Keizer, K., Lindenberg, S., & Steg, L. (2008). The Spreading of Disorder Science, 322 (5908), 1681-1685 DOI: 10.1126/science.1161405
In class we've talked a lot about theories of crime that focus on characteristics of the person (e.g., biological, psychological) or characteristics of the social environment and culture (e.g., sociological, learning). But what about the actual physical environment? Can the simple fact of where a person is located influence him to break the law?
"Broken Window Theory" suggests exactly that - that the more disorder is evident in an environment, the more petty crime and further disorder will spread among people. (The name comes from the idea that there when one window in a house is broken, the others will go before long.) As the authors note, New York was counting on this theory in the mid-90's when they started an anti-graffiti and street cleanliness crackdown. This coincided with a decrease in petty crime, but since this was a quasi-experiment (at best) we can't really know what the cause was. Another big problem with this theory is that no one has ever really defined what's meant by the term "disorder."
Keizer, Lindenberg, and Steg set about trying to test Broken Window Theory experimentally, with better operationalization of the variables than had been attempted before. They conducted their experiments on unsuspecting members of the public (has anyone already claimed the term "guerrila psychology"?) in two conditions: either a norm was violated or not (the contextual norm; example: graffiti right next to a "No graffiti" sign). The researchers then observed to see what people would do when presented with the opportunity of violating another, unrelated norm (the target norm; example: finding a flier attached to your bike handle, do you litter or pocket it?). The difference between the contextual norm and the target norm is major - broken window theory argues that seeing this disorder isn't just priming people to commit the same crime, but just to commit crimes in general.
So what did they find? In a series of six experiments they found that violation of the context norm definitely increased people's likelihood of violating the target norm. The percentage of people violating the norm was consistently 2 to 3 times greater when the context norm was violated, for target norms including littering, trespassing, and even stealing money from a mailbox.
These findings seem to fit with research on justice, which looks at how people feel about law enforcement, among other things. One of the main findings is that how law enforcement treats a person influences how likely that person is to break the law - if a person experiences rude or unfair treatment at the hands of a police officer, he or she will have a less negative attitude towards violating laws. (Unfortunately, the reverse doesn't seem to be true; once people have this negative attitude, fair treatment doesn't do much to change their minds.) The mediating factor in this relationship seems to be a perception of legitimacy. That is, if I've had good relations with police, I'll feel like they're good people to listen to, and this legal system is a good one to follow. However, if I've had negative interactions with the police, then I'll feel like this legal system doesn't have as much relevance for me. Going along with this idea, it may be that when people see that others have broken the law, they'll feel that there's not much chance of enforcement - that the legal system doesn't have much legitimacy around here.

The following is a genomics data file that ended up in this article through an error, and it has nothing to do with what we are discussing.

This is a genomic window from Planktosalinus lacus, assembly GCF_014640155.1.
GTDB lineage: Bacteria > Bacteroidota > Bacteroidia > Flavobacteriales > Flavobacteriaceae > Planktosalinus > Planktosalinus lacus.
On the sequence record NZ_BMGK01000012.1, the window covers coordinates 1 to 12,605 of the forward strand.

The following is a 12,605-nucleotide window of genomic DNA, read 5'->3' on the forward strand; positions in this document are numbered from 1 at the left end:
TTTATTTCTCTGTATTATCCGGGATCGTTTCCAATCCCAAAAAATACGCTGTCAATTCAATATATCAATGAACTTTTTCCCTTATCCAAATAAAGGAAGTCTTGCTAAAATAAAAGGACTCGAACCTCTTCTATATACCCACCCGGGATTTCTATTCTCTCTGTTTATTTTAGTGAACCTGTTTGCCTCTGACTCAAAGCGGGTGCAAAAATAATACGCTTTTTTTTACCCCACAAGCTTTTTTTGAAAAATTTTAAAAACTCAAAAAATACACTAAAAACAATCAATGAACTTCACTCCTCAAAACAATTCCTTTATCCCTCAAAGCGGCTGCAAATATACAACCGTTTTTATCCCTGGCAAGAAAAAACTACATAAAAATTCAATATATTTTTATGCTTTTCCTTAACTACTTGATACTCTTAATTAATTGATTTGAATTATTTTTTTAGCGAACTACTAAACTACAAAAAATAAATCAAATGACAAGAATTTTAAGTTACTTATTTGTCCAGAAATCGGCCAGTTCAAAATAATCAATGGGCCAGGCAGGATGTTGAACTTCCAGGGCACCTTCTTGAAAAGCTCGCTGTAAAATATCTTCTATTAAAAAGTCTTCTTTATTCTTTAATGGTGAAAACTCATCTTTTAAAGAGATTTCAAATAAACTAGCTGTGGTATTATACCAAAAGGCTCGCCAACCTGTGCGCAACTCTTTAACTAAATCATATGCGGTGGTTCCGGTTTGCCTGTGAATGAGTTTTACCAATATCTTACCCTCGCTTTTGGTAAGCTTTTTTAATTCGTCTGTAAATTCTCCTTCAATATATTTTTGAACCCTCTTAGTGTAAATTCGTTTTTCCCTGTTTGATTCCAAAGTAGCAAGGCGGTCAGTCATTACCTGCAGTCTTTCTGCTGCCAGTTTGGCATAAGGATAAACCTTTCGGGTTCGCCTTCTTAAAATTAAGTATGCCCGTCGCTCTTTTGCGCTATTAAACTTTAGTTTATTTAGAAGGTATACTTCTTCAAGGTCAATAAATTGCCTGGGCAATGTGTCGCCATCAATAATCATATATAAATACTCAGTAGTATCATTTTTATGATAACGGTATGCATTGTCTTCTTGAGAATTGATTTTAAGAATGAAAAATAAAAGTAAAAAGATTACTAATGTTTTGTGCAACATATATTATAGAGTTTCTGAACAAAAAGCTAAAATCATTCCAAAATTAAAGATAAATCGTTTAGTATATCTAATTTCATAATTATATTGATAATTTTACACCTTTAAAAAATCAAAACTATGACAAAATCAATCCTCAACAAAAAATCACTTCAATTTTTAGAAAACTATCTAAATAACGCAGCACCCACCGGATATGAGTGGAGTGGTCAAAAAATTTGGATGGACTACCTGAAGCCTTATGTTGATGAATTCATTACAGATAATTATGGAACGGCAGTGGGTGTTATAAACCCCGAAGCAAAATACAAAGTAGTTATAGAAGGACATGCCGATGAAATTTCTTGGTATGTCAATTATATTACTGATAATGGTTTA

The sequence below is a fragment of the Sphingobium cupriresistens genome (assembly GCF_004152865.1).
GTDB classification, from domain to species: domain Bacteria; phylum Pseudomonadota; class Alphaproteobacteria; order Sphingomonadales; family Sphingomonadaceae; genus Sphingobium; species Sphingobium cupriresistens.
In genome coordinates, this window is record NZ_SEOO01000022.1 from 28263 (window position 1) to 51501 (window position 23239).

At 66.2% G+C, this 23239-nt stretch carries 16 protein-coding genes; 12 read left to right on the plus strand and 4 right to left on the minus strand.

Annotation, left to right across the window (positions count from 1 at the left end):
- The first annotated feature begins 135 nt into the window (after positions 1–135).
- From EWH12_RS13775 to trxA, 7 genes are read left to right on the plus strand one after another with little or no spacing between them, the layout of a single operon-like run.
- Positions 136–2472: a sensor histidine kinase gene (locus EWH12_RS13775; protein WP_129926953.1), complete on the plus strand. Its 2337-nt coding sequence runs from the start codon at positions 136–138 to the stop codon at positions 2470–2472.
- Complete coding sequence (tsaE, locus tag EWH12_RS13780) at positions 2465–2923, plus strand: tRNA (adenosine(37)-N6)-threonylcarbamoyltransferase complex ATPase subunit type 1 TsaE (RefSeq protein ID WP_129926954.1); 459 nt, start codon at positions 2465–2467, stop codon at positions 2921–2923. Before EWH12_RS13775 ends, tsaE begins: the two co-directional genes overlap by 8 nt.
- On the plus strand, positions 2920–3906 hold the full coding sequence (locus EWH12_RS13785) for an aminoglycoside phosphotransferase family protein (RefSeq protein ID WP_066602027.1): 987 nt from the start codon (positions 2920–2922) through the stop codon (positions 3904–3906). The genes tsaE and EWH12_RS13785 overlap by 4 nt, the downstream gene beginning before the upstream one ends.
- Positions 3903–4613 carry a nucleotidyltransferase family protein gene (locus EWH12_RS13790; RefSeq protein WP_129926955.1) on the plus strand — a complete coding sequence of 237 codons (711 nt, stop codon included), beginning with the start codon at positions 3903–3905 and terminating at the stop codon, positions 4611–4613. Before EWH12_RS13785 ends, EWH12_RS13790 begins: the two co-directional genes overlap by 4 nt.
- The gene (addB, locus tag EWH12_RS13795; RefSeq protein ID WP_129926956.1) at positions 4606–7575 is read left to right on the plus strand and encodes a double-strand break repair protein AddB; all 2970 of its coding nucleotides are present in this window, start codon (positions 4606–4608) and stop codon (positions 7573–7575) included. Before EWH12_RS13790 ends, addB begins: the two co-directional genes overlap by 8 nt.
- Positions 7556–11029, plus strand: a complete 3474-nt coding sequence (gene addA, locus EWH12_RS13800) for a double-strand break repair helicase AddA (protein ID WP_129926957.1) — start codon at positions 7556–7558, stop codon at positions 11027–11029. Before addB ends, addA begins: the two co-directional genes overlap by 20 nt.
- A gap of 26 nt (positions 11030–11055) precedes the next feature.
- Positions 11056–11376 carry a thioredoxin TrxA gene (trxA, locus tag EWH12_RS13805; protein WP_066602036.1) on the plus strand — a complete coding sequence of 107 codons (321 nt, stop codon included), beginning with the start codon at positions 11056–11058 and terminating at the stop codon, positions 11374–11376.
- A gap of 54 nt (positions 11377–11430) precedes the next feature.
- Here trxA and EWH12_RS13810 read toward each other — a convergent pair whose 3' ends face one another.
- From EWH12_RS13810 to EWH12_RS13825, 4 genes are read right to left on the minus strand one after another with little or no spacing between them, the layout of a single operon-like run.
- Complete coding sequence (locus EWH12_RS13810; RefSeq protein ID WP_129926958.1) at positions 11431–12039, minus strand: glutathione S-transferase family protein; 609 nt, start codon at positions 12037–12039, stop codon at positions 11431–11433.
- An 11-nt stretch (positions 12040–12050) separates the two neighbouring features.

Contrarily, there's idea of injunctive norms (standards of behavior for what not to do) and descriptive norms (what it's evident that most people do in a situation). The authors argue that when these norms conflict, as in their experiments, people will turn to other motivations, like what's easiest, in deciding what to do. At the end of the article the authors state that seeing the injunctive norms violated "...results in the inhibition of other norms... So once disorder has spread, merely fixing the broken windows or removing the graffiti may not be sufficient anymore." They hadn't mentioned before how or what evidence there is for norms being permanently changed like this. If this is the case, it'll be hard differentiating between a legitimacy explanation and a conflicting norms explanation. I'll have to think about this some more...